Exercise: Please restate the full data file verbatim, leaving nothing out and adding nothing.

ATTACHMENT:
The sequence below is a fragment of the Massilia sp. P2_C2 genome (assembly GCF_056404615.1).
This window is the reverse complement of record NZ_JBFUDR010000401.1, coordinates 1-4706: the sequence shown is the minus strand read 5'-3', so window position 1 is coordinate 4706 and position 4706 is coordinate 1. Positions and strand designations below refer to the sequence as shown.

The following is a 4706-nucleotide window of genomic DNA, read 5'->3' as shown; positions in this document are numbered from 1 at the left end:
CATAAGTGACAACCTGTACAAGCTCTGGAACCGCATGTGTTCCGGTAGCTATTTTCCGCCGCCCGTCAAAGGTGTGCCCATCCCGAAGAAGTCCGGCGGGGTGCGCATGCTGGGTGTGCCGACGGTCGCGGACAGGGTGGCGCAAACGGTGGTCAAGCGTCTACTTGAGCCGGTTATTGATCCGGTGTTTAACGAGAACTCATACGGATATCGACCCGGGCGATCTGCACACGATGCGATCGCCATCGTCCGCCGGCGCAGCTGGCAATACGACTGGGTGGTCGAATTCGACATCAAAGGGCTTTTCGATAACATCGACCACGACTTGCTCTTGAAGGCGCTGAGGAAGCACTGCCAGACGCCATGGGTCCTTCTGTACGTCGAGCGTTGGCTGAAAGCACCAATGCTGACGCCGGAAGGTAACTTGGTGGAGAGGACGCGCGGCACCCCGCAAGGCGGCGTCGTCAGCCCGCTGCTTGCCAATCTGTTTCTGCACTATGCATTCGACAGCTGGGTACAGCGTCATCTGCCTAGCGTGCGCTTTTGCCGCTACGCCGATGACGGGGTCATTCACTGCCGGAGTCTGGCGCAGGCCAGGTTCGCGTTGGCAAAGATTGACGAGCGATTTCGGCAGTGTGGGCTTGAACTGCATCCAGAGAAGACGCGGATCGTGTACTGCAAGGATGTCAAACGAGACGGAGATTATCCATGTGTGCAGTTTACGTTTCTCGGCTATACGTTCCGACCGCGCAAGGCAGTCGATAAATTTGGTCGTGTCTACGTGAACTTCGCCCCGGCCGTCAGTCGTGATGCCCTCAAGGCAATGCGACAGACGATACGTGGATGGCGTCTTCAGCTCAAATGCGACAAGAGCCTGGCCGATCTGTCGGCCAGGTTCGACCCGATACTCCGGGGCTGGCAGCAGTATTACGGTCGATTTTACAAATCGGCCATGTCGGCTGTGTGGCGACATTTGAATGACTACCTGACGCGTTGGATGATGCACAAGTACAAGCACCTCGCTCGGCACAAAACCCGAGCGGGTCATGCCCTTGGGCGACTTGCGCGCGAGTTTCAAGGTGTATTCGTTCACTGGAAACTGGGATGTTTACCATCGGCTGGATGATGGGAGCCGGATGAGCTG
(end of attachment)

The sequence below is a fragment of the Massilia sp. P2_C2 genome (assembly GCF_056404615.1).
This window is the reverse complement of record NZ_JBFUDR010000401.1, coordinates 1-4706: the sequence shown is the minus strand read 5'-3', so window position 1 is coordinate 4706 and position 4706 is coordinate 1. Positions and strand designations below refer to the sequence as shown.

The following is a 4706-nucleotide window of genomic DNA, read 5'->3' as shown; positions in this document are numbered from 1 at the left end:
CATAAGTGACAACCTGTACAAGCTCTGGAACCGCATGTGTTCCGGTAGCTATTTTCCGCCGCCCGTCAAAGGTGTGCCCATCCCGAAGAAGTCCGGCGGGGTGCGCATGCTGGGTGTGCCGACGGTCGCGGACAGGGTGGCGCAAACGGTGGTCAAGCGTCTACTTGAGCCGGTTATTGATCCGGTGTTTAACGAGAACTCATACGGATATCGACCCGGGCGATCTGCACACGATGCGATCGCCATCGTCCGCCGGCGCAGCTGGCAATACGACTGGGTGGTCGAATTCGACATCAAAGGGCTTTTCGATAACATCGACCACGACTTGCTCTTGAAGGCGCTGAGGAAGCACTGCCAGACGCCATGGGTCCTTCTGTACGTCGAGCGTTGGCTGAAAGCACCAATGCTGACGCCGGAAGGTAACTTGGTGGAGAGGACGCGCGGCACCCCGCAAGGCGGCGTCGTCAGCCCGCTGCTTGCCAATCTGTTTCTGCACTATGCATTCGACAGCTGGGTACAGCGTCATCTGCCTAGCGTGCGCTTTTGCCGCTACGCCGATGACGGGGTCATTCACTGCCGGAGTCTGGCGCAGGCCAGGTTCGCGTTGGCAAAGATTGACGAGCGATTTCGGCAGTGTGGGCTTGAACTGCATCCAGAGAAGACGCGGATCGTGTACTGCAAGGATGTCAAACGAGACGGAGATTATCCATGTGTGCAGTTTACGTTTCTCGGCTATACGTTCCGACCGCGCAAGGCAGTCGATAAATTTGGTCGTGTCTACGTGAACTTCGCCCCGGCCGTCAGTCGTGATGCCCTCAAGGCAATGCGACAGACGATACGTGGATGGCGTCTTCAGCTCAAATGCGACAAGAGCCTGGCCGATCTGTCGGCCAGGTTCGACCCGATACTCCGGGGCTGGCAGCAGTATTACGGTCGATTTTACAAATCGGCCATGTCGGCTGTGTGGCGACATTTGAATGACTACCTGACGCGTTGGATGATGCACAAGTACAAGCACCTCGCTCGGCACAAAACCCGAGCGGGTCATGCCCTTGGGCGACTTGCGCGCGAGTTTCAAGGTGTATTCGTTCACTGGAAACTGGGATGTTTACCATCGGCTGGATGATGGGAGCCGGATGAGCTG